Dr. Ken Fones-Wolf, professor of history at West Virginia University (WVU), will present a talk “Wheeling and the Coming of the Civil War” at the West Virginia Independence Hall Museum in Wheeling on Thursday, Oct. 2,, 2003 at 7 p.m. The lecture is free and open to the public.
Even though Wheeling was home of the most well-known anti-slavery newspaper in the state, The Wheeling Intelligencer, Abraham Lincoln finished fourth in Wheeling’s vote for president in 1860. Fones-Wolf will focus on other conflicting opinions in the city prior to the war, despite the fact that most historians think of Wheeling as a center of Union and Republican sentiment. The presentation also will look at the factors that shaped the politics of Wheeling in the 1850s and the group that helped create a favorable climate for the birth of West Virginia.
Fones-Wolf teaches 19th-century American history and American working-class history at WVU. Previously, he was head of the archives and manuscripts department at the University of Massachusetts. Fones-Wolf is the author of Trade Union Gospel: Christianity and Labor in Industrial Philadelphia, and co-editor of three other books. He is currently writing a new book Glass Towns: Social Change and Political Economy of West Virginia, 1890-1940, and working on another project titled City on the Edge: Wheeling in the Civil War Era.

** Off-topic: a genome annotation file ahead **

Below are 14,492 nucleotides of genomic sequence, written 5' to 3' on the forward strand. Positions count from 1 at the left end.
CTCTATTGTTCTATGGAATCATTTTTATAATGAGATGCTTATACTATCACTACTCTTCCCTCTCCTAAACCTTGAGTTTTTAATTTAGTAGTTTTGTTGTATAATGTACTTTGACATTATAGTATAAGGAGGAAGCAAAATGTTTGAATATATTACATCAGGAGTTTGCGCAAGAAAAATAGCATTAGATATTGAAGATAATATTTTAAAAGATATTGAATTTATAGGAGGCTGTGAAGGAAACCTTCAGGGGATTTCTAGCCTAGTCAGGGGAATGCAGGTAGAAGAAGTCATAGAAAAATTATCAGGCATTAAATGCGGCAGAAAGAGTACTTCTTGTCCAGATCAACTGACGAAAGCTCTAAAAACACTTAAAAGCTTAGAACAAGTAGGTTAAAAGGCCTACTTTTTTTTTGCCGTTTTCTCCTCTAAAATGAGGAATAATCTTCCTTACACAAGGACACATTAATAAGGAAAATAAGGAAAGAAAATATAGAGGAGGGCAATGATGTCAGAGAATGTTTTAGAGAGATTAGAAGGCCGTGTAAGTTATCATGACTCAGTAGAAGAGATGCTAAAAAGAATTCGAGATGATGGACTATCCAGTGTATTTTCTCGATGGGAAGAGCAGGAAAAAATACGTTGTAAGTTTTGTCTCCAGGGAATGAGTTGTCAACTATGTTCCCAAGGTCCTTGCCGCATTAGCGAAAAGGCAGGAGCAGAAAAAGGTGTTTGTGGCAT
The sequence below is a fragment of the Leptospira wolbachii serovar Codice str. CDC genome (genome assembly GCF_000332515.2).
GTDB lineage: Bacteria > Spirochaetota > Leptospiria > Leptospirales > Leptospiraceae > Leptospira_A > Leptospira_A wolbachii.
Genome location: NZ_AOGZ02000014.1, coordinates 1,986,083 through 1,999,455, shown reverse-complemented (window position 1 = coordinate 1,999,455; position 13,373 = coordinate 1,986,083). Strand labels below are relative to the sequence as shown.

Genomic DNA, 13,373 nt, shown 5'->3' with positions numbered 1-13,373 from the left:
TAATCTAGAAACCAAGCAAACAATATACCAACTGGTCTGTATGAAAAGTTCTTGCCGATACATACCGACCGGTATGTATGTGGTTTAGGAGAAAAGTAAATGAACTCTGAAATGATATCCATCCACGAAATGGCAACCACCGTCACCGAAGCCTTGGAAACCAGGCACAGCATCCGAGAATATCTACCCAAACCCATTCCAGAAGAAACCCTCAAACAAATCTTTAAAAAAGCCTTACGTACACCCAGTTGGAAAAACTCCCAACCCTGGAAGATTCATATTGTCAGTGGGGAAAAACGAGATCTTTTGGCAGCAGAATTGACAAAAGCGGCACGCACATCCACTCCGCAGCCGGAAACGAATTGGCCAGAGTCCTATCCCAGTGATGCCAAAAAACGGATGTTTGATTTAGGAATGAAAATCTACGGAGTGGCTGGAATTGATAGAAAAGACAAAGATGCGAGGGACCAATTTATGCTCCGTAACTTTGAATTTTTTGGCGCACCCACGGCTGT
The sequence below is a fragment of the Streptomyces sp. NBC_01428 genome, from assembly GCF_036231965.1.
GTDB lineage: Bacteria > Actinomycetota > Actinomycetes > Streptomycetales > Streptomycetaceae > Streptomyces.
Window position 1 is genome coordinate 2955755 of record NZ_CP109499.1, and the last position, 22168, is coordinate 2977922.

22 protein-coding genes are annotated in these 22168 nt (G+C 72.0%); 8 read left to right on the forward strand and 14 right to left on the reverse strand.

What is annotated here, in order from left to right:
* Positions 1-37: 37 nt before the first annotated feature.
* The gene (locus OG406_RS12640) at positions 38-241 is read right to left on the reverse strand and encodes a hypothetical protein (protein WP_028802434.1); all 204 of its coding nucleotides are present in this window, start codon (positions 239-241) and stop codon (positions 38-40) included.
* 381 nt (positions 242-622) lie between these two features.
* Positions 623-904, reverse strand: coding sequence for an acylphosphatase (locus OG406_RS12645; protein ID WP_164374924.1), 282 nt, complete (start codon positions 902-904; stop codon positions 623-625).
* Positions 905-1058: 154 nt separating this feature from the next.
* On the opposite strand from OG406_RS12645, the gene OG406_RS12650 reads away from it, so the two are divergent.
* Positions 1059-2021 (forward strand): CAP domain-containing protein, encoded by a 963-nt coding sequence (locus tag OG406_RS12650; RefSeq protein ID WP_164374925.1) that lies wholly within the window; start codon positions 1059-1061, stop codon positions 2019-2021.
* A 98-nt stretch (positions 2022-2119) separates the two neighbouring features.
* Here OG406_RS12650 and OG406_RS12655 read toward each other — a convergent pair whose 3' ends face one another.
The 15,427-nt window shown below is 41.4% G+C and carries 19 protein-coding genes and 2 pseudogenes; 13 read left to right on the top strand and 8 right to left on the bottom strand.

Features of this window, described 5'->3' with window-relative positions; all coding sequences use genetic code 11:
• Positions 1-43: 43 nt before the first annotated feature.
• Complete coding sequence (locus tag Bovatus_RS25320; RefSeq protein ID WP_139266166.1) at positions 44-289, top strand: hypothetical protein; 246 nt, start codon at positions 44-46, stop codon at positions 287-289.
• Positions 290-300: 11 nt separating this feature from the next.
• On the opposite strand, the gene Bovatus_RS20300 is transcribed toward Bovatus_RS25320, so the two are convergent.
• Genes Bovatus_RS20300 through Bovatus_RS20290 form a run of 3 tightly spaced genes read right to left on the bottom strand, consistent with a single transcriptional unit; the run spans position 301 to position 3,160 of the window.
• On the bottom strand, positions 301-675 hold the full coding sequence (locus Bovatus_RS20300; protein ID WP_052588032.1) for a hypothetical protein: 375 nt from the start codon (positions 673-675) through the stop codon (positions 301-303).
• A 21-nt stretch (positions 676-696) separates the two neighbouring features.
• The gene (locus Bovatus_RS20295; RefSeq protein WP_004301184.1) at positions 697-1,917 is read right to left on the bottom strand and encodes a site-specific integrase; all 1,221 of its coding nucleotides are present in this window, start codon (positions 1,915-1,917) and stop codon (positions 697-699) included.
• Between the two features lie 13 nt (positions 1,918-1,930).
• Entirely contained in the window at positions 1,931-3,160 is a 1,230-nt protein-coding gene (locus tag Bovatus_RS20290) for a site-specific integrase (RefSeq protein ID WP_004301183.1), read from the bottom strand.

For more information about the Oct. 2 lecture, call Gerry Reilly, director of West Virginia Independence Hall, at (304) 238-1300.
West Virginia Independence Hall, originally built as a federal custom house in 1859, served as the home of the pro-Union state conventions of Virginia during the spring and summer of 1861 and as the capitol of loyal Virginia from June 1861 to June 1863. It also was the site of the first constitutional convention for West Virginia. Designated a National Historic Landmark in 1988, the museum is owned and operated by the West Virginia Division of Culture and History, with the cooperation and assistance of the West Virginia Independence Hall Foundation. The museum is open daily from 10 a.m. to 4 p.m., with the exception of major holidays, and is located on the corner of 16th and Market Streets in Wheeling. The facility is closed on Sundays in January and February.
The West Virginia Division of Culture and History, an agency of the West Virginia Department of Education and the Arts, brings together the state’s past, present and future through programs and services in the areas of archives and history, the arts, historic preservation and museums. Visit the Division’s website at www.wvculture.org for more information about programs of the Division. The Division of Culture and History is an Equal Opportunity/Affirmative Action Employer.
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